Man, this article really hit home. I’ve been thinking about my own optimistic idealism about the web (on full display at the end of this talk), and how the events of the last few years have really knocked that optimism down a peg or three.
It’s quite easy to see the differences between the internet world we live in and the utopia we were promised. And a fair measure of that is because we didn’t actually make it to the utopia. The solution, then, the argument goes, is to keep at it. To keep taking our medicine even as the patient gets more sick, on the faith that we will one day reach that future state of total-information-freedom and equality of voices.
While reading this article, the books The Shallows and Cognitive Surplus popped into my mind. Cognitive Surplus paints a pretty rosy picture of what’s possible when everyone can access and contribute to the web. The Shallows on the other hand paints a pretty damning picture of echo chambers, information overload, and poisoned online communities.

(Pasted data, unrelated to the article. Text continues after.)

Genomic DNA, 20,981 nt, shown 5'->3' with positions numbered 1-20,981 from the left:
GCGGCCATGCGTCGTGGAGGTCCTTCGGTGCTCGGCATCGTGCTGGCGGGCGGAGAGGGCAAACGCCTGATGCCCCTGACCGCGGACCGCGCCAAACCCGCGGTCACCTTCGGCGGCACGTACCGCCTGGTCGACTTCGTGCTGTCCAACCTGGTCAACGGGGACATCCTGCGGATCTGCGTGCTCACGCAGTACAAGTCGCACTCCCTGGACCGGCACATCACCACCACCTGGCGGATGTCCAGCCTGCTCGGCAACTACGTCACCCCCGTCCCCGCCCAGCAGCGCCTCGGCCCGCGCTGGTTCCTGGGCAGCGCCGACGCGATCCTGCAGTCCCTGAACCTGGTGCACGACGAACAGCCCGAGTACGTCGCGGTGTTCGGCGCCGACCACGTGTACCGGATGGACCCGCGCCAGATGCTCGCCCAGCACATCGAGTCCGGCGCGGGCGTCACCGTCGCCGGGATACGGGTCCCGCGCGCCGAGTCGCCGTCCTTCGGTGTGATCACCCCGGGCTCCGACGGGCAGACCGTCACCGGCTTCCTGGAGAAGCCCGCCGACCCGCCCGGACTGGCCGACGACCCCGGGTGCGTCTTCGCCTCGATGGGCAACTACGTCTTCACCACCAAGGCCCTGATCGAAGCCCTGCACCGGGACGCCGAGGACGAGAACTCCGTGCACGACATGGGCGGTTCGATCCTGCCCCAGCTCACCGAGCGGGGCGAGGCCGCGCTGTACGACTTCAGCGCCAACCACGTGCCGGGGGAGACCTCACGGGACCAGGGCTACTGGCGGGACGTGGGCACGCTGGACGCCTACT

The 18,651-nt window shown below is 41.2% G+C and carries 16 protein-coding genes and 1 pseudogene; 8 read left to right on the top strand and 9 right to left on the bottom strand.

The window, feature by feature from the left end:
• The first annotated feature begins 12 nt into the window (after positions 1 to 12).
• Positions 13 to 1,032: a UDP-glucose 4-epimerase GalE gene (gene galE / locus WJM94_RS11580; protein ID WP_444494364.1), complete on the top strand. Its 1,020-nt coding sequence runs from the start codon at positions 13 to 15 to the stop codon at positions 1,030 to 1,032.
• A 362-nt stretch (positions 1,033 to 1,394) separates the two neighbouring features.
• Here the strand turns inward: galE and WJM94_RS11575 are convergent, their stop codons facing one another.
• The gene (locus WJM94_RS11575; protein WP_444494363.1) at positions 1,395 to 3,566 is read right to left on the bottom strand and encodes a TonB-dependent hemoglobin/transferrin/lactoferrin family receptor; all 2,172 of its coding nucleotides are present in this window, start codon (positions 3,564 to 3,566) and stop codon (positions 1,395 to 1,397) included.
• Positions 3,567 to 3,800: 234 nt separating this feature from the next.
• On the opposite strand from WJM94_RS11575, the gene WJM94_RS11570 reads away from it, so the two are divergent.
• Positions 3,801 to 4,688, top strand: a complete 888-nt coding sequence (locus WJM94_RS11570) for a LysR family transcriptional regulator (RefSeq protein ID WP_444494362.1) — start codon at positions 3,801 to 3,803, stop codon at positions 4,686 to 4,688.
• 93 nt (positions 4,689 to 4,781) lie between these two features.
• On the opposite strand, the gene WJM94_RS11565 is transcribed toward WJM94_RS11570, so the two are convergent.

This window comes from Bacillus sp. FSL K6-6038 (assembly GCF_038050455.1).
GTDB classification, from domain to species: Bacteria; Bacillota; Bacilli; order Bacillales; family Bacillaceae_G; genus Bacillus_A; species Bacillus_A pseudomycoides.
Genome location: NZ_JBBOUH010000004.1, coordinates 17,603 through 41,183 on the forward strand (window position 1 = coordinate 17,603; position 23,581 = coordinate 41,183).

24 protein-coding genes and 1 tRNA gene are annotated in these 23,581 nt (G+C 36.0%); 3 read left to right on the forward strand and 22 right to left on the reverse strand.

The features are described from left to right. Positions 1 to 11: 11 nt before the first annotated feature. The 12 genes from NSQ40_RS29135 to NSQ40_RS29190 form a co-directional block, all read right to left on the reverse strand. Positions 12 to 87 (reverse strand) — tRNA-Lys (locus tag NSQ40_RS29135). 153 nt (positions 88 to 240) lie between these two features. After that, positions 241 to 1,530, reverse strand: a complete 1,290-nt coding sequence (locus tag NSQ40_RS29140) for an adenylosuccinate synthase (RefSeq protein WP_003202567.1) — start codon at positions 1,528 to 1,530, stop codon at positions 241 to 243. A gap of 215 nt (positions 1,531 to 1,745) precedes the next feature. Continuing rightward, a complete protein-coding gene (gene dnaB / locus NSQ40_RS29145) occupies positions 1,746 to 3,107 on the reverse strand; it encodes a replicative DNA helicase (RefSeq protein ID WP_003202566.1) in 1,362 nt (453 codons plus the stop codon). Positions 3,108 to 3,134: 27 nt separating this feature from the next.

The reality is of course all of those things. The web is a platform where all of humanity’s greatness and ugliness plays out. I still believe that the web has the ability to bring people together, to accelerate progress, to bring about equality, and so on. I’m embarrassed of my own naiveté, but I hope I’m able to consider the reality of the medium in order to continue to try to make the web a better place.